Autecologies: Emerging Gleanings On Autism & Emergency

Deadline: March 25
Contact: Natalie Joelle, Doctoral Candidate, Birkbeck, University of London
Email: [email protected]
Phone: +447971665456

ASLE 2021 Virtual Conference proposed panel

“I think in many ways that we autistic are the normal ones and the rest of the people are pretty strange. They keep saying that climate change is an existential threat and the most important issue of all. And yet they just carry on like before. If the emissions have to stop, then we must stop the emissions. […] Now is not the time for speaking politely or focusing on what we can or cannot say.”
–Greta Thunberg

How can divergent ways of being and living lead to ecologically recognising diverse forms of life?

This panel brings together perspectives on ecological issues from Autistic literary scholars in the medical humanities and critical autism studies; from Autistic scholars in the environmental humanities; and from Autistic creative practitioners working in ecological fields. The panellists collectively consider how autism meets ecology in their work, all grounded in Autistic lived experience.

This session will be a rare and timely gathering of Autist environmental work and Autists in one space, helping to build Autistic community and solidarity around shared experiences and shared ecological commitments, which for some, enabled by new ways of working, will be for the first time. The session seeks to dispel othering stereotypes of environmental savantism towards new knowledges and liberatory actions, connecting an under-supported and under-networked group. The panel will help to create links between Autistic ASLE members and current Autism and environment research taking place in the medical humanities.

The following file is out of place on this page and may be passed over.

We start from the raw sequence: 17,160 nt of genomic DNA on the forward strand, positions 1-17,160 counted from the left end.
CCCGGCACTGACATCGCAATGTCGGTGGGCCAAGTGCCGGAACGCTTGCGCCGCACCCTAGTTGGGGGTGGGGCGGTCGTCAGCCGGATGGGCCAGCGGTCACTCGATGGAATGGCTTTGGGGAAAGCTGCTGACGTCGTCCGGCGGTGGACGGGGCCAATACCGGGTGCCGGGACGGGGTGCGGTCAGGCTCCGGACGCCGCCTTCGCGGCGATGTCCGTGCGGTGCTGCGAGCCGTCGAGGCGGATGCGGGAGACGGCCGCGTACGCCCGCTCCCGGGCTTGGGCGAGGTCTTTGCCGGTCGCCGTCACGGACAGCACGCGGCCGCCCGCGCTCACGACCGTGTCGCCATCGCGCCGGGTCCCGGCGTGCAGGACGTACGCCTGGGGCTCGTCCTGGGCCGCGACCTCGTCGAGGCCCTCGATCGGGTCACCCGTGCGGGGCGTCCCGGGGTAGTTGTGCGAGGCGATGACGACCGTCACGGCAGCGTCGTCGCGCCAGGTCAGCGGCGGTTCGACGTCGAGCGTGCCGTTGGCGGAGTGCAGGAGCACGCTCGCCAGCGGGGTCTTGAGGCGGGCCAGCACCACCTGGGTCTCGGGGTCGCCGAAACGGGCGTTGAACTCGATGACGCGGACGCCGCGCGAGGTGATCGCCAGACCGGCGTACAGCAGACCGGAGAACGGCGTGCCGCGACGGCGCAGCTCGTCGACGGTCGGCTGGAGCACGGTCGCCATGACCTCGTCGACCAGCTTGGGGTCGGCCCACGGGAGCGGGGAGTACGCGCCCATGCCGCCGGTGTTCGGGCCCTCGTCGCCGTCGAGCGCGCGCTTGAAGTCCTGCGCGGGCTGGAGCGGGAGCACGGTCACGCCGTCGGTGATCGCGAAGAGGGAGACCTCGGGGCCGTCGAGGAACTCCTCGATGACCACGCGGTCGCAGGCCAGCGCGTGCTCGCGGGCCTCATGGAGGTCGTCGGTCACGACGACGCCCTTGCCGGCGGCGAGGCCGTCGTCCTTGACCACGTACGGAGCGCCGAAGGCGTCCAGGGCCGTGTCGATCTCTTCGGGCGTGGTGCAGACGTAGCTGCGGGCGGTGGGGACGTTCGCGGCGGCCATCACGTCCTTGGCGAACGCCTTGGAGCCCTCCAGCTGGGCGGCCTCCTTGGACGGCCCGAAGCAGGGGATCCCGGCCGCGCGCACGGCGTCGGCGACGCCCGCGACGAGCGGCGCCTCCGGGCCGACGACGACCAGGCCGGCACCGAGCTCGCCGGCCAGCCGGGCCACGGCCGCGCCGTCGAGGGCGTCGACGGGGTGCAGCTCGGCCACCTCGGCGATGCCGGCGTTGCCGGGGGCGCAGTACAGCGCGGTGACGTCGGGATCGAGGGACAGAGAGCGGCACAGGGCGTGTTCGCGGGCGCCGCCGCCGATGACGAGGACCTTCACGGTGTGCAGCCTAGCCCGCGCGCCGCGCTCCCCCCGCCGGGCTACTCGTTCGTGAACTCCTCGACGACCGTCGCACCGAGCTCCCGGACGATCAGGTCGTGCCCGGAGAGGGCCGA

The participants include established writers on autism and ecology, as well as emerging work from both early career panelists and established panelists newly identifying as Autistic. In a transnational context where the idea but not the reality of autism is young, white and male, the panel are diverse in terms of ability, gender identity, sexual orientation, age, race, and nationality.

Potential outputs from this session may include: formation of affinity group AutSLE for ASLE members that identify as Autistic; Aut & Emergency, a future ASLE-affiliated research and practice event, including a public events programme targeted for Autistic accessibility; Aut & Emergency special issue or cluster for ISLE.

Keywords: autism, literature, creative practice, environmental humanities, eco-crip studies, activism

Initial Ideas for Access Requirements: captioning; text chat functions compatible with assistive technology Dragon NaturallySpeaking; slow pacing of messages on text chat

Posted on March 16, 2021